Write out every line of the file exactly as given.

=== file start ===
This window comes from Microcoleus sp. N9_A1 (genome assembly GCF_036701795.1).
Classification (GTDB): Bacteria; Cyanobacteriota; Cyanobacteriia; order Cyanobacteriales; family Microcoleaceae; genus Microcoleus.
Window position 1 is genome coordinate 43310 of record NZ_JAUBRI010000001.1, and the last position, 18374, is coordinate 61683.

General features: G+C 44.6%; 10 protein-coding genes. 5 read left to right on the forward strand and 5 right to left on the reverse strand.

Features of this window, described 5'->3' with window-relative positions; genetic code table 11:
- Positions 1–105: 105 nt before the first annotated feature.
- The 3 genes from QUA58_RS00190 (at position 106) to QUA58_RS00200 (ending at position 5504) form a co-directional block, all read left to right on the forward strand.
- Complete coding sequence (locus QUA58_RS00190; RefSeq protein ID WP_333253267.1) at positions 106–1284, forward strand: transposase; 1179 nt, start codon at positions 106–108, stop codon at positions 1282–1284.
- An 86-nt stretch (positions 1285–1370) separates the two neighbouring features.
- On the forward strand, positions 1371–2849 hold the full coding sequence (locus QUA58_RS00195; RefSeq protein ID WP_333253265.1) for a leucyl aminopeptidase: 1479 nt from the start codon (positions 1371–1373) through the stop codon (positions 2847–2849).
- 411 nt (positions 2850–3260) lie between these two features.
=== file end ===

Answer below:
This window comes from Microcoleus sp. N9_A1 (genome assembly GCF_036701795.1).
Classification (GTDB): Bacteria; Cyanobacteriota; Cyanobacteriia; order Cyanobacteriales; family Microcoleaceae; genus Microcoleus.
Window position 1 is genome coordinate 43310 of record NZ_JAUBRI010000001.1, and the last position, 18374, is coordinate 61683.

General features: G+C 44.6%; 10 protein-coding genes. 5 read left to right on the forward strand and 5 right to left on the reverse strand.

Features of this window, described 5'->3' with window-relative positions; genetic code table 11:
- Positions 1–105: 105 nt before the first annotated feature.
- The 3 genes from QUA58_RS00190 (at position 106) to QUA58_RS00200 (ending at position 5504) form a co-directional block, all read left to right on the forward strand.
- Complete coding sequence (locus QUA58_RS00190; RefSeq protein ID WP_333253267.1) at positions 106–1284, forward strand: transposase; 1179 nt, start codon at positions 106–108, stop codon at positions 1282–1284.
- An 86-nt stretch (positions 1285–1370) separates the two neighbouring features.
- On the forward strand, positions 1371–2849 hold the full coding sequence (locus QUA58_RS00195; RefSeq protein ID WP_333253265.1) for a leucyl aminopeptidase: 1479 nt from the start codon (positions 1371–1373) through the stop codon (positions 2847–2849).
- 411 nt (positions 2850–3260) lie between these two features.